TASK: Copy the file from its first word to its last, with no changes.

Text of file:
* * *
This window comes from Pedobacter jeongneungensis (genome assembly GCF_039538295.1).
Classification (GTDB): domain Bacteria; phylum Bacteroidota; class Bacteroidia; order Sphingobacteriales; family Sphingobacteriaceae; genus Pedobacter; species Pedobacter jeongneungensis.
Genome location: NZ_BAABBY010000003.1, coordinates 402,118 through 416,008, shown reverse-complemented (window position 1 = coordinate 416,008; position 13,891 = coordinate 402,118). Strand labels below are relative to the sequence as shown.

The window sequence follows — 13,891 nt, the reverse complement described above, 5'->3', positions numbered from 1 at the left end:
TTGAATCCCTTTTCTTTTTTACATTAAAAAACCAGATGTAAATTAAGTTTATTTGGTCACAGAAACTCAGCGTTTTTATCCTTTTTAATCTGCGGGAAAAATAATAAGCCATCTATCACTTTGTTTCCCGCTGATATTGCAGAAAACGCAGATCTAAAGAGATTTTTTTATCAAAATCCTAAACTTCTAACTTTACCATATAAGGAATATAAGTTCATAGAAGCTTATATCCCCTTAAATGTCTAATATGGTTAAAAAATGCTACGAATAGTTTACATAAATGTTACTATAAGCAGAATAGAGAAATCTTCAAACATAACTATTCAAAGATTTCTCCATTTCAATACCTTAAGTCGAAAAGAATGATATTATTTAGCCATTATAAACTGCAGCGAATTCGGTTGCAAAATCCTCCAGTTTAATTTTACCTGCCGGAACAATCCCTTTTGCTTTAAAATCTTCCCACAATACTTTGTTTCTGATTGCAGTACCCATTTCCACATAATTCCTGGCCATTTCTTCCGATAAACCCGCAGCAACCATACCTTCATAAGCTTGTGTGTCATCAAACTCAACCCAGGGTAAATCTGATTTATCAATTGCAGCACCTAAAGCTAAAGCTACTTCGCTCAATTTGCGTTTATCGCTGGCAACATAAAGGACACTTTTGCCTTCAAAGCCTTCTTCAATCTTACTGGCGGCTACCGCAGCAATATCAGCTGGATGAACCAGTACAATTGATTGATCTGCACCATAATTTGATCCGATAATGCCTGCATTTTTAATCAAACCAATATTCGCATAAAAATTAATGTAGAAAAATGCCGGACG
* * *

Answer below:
This window comes from Pedobacter jeongneungensis (genome assembly GCF_039538295.1).
Classification (GTDB): domain Bacteria; phylum Bacteroidota; class Bacteroidia; order Sphingobacteriales; family Sphingobacteriaceae; genus Pedobacter; species Pedobacter jeongneungensis.
Genome location: NZ_BAABBY010000003.1, coordinates 402,118 through 416,008, shown reverse-complemented (window position 1 = coordinate 416,008; position 13,891 = coordinate 402,118). Strand labels below are relative to the sequence as shown.

The window sequence follows — 13,891 nt, the reverse complement described above, 5'->3', positions numbered from 1 at the left end:
TTGAATCCCTTTTCTTTTTTACATTAAAAAACCAGATGTAAATTAAGTTTATTTGGTCACAGAAACTCAGCGTTTTTATCCTTTTTAATCTGCGGGAAAAATAATAAGCCATCTATCACTTTGTTTCCCGCTGATATTGCAGAAAACGCAGATCTAAAGAGATTTTTTTATCAAAATCCTAAACTTCTAACTTTACCATATAAGGAATATAAGTTCATAGAAGCTTATATCCCCTTAAATGTCTAATATGGTTAAAAAATGCTACGAATAGTTTACATAAATGTTACTATAAGCAGAATAGAGAAATCTTCAAACATAACTATTCAAAGATTTCTCCATTTCAATACCTTAAGTCGAAAAGAATGATATTATTTAGCCATTATAAACTGCAGCGAATTCGGTTGCAAAATCCTCCAGTTTAATTTTACCTGCCGGAACAATCCCTTTTGCTTTAAAATCTTCCCACAATACTTTGTTTCTGATTGCAGTACCCATTTCCACATAATTCCTGGCCATTTCTTCCGATAAACCCGCAGCAACCATACCTTCATAAGCTTGTGTGTCATCAAACTCAACCCAGGGTAAATCTGATTTATCAATTGCAGCACCTAAAGCTAAAGCTACTTCGCTCAATTTGCGTTTATCGCTGGCAACATAAAGGACACTTTTGCCTTCAAAGCCTTCTTCAATCTTACTGGCGGCTACCGCAGCAATATCAGCTGGATGAACCAGTACAATTGATTGATCTGCACCATAATTTGATCCGATAATGCCTGCATTTTTAATCAAACCAATATTCGCATAAAAATTAATGTAGAAAAATGCCGGACG